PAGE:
Clearly, the car’s ability to burn a great deal of gas is tremendously appealing. If it were not so, Hellcats would collect cobwebs on dealer’s lots. Like the Chevy Volt, for instance. Which — notwithstanding its “106 MPGe” (an inscrutable amalgamation of its combined combustion engine/electric drivetrain mileage) rating.
You’d have thought (using Uncle’s argument) it would have sold like proverbial hotcakes, given how much it “saves” people. Instead, GM had to cancel it for lack of interest, even when it was made available at a tremendous discount.
As it turns out, the highest-mileage cars are of the least interest to customers; they also make the least money for the car companies — typically just a few hundred bucks, net, each.
Which explains the general reluctance to make them — and the need for the proverbial cattle prod, via the fuel economy edicts, to force the car companies to make more of them.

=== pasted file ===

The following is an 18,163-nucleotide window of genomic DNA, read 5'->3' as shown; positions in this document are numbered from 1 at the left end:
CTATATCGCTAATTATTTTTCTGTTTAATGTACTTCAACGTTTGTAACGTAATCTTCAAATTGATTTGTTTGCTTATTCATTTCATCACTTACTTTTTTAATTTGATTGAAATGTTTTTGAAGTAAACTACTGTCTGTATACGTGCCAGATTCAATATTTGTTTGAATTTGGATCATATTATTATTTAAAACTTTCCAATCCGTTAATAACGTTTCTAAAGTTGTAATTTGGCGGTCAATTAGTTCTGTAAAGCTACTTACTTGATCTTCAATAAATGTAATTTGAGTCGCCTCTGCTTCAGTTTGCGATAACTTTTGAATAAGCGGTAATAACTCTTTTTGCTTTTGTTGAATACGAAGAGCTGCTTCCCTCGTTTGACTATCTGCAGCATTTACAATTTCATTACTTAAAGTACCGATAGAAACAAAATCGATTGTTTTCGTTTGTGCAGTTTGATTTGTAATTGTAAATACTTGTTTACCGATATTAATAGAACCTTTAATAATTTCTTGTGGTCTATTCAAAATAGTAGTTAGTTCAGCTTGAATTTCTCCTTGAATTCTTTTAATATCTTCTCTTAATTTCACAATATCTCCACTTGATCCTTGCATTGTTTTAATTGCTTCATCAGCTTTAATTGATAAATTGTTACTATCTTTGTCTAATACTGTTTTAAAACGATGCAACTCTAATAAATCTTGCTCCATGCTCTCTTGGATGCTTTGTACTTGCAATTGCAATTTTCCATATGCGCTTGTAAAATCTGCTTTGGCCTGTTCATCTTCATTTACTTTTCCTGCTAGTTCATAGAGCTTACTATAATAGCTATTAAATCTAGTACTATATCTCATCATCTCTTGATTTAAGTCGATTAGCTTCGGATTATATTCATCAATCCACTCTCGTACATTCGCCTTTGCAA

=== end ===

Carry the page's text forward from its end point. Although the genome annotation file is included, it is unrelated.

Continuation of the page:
But why is the government even rating gas mileage — much less mandating it? If customers desire this information, car makers would certainly provide it — just as they eagerly tout the power made by their engines and other such information of interest to buyers.
Italics added, to make the ought-to-be-obvious point that no one stays in business very long if what they’re selling isn’t of interest to buyers. Unless, of course, they can force “customers” to buy. Then it is possible to make a fortune.
See, for example, the health insurance mafia.
Or, Tesla. It doesn’t use the government to force people to buy its cars — yet. It is a more sophisticated mafia. It uses the government to force people who don’t buy Teslas to finance the purchase for those who do.
This certainly “saves” the — the Tesla buyers — money.
But what about those who had to pay in order for those others to “save”? It takes at least one $7,500 per car discount to convince people to buy an EV — that $7,500 coming out of the pockets of those who didn’t buy the car.